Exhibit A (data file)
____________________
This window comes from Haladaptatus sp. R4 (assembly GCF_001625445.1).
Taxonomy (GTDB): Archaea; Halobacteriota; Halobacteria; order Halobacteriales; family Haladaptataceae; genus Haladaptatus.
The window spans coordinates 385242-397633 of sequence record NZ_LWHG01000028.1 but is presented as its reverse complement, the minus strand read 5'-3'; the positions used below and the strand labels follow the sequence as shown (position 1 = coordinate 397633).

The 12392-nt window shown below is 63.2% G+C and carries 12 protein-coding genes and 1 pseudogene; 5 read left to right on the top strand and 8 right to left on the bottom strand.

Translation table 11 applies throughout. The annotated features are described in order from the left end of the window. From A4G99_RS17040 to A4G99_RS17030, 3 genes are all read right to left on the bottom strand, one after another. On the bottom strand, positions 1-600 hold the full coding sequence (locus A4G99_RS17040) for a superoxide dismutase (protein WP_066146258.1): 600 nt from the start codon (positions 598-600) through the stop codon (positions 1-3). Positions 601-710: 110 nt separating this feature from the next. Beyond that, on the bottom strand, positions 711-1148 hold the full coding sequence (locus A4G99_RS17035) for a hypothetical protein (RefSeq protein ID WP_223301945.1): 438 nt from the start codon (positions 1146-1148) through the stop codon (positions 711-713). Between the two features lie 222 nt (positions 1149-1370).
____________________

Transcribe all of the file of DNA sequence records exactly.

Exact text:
This window comes from Haladaptatus sp. R4 (assembly GCF_001625445.1).
Taxonomy (GTDB): Archaea; Halobacteriota; Halobacteria; order Halobacteriales; family Haladaptataceae; genus Haladaptatus.
The window spans coordinates 385242-397633 of sequence record NZ_LWHG01000028.1 but is presented as its reverse complement, the minus strand read 5'-3'; the positions used below and the strand labels follow the sequence as shown (position 1 = coordinate 397633).

The 12392-nt window shown below is 63.2% G+C and carries 12 protein-coding genes and 1 pseudogene; 5 read left to right on the top strand and 8 right to left on the bottom strand.

Translation table 11 applies throughout. The annotated features are described in order from the left end of the window. From A4G99_RS17040 to A4G99_RS17030, 3 genes are all read right to left on the bottom strand, one after another. On the bottom strand, positions 1-600 hold the full coding sequence (locus A4G99_RS17040) for a superoxide dismutase (protein WP_066146258.1): 600 nt from the start codon (positions 598-600) through the stop codon (positions 1-3). Positions 601-710: 110 nt separating this feature from the next. Beyond that, on the bottom strand, positions 711-1148 hold the full coding sequence (locus A4G99_RS17035) for a hypothetical protein (RefSeq protein ID WP_223301945.1): 438 nt from the start codon (positions 1146-1148) through the stop codon (positions 711-713). Between the two features lie 222 nt (positions 1149-1370).